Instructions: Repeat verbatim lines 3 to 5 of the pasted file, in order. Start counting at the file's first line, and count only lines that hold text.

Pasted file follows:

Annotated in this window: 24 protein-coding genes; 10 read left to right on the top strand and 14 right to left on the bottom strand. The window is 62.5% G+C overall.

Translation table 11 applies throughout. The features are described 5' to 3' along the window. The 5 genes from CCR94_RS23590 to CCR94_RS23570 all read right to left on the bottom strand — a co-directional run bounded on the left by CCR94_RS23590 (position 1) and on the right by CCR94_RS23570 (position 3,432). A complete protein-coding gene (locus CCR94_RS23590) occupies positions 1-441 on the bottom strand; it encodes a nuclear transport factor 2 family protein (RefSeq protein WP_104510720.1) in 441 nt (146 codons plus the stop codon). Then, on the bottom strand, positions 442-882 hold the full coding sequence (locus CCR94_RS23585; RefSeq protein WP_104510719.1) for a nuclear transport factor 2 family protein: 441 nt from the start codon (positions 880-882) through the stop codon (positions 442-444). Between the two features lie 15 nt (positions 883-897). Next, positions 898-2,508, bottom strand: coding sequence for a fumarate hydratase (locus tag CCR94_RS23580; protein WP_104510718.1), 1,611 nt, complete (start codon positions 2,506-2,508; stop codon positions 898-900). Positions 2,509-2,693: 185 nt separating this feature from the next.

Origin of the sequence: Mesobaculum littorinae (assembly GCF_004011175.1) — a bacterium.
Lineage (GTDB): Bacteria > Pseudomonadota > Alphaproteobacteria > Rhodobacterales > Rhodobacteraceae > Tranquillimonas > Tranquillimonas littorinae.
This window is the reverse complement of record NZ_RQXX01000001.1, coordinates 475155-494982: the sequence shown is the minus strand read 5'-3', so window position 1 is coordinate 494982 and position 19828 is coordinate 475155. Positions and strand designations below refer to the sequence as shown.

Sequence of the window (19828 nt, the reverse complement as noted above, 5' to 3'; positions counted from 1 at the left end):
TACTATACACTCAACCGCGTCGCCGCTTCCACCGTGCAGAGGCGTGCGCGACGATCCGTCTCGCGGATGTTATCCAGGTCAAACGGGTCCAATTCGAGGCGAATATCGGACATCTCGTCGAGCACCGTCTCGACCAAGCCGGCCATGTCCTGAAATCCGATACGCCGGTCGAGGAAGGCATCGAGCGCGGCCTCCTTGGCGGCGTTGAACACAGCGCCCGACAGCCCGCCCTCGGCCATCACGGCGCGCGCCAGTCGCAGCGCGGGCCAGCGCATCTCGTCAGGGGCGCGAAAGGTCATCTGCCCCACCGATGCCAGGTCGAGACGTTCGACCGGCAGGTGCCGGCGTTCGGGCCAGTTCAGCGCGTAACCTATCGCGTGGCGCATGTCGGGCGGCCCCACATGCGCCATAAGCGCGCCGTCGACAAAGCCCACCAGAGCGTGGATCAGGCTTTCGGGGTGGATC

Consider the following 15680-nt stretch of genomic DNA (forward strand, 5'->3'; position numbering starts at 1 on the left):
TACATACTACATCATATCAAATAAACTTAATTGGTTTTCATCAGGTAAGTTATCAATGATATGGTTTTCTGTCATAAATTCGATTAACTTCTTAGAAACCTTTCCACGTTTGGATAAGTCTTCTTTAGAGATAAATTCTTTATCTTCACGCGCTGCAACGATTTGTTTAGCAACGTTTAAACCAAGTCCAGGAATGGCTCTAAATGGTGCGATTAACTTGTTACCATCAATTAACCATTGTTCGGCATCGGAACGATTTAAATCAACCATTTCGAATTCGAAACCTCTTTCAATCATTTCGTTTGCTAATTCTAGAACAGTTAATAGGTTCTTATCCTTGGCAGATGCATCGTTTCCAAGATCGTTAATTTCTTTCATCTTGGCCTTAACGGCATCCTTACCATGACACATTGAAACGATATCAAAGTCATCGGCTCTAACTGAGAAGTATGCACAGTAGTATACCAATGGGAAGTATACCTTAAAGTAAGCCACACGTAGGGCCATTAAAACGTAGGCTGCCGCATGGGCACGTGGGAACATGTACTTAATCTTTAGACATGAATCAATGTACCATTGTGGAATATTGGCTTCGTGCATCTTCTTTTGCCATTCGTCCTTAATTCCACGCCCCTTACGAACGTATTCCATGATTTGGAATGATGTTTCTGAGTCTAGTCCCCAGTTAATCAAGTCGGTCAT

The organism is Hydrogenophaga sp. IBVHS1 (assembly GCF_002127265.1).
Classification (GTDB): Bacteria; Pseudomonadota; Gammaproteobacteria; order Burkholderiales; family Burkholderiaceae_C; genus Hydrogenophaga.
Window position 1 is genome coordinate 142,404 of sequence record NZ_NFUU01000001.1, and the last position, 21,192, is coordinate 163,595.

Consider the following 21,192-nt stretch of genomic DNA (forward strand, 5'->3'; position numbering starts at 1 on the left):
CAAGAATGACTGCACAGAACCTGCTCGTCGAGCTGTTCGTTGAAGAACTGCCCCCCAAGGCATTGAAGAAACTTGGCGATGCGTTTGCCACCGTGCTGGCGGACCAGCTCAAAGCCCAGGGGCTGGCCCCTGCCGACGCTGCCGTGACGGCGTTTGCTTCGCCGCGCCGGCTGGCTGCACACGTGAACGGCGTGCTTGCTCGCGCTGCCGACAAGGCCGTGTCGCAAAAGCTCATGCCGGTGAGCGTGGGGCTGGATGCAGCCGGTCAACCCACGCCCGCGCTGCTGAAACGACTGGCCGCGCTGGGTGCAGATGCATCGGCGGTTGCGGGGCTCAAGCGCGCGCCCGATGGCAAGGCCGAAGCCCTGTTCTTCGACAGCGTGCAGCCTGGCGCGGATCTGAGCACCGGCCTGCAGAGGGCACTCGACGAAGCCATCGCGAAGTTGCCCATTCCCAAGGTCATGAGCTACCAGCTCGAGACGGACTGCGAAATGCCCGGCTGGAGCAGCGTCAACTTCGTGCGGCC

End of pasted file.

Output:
Origin of the sequence: Mesobaculum littorinae (assembly GCF_004011175.1) — a bacterium.
Lineage (GTDB): Bacteria > Pseudomonadota > Alphaproteobacteria > Rhodobacterales > Rhodobacteraceae > Tranquillimonas > Tranquillimonas littorinae.
This window is the reverse complement of record NZ_RQXX01000001.1, coordinates 475155-494982: the sequence shown is the minus strand read 5'-3', so window position 1 is coordinate 494982 and position 19828 is coordinate 475155. Positions and strand designations below refer to the sequence as shown.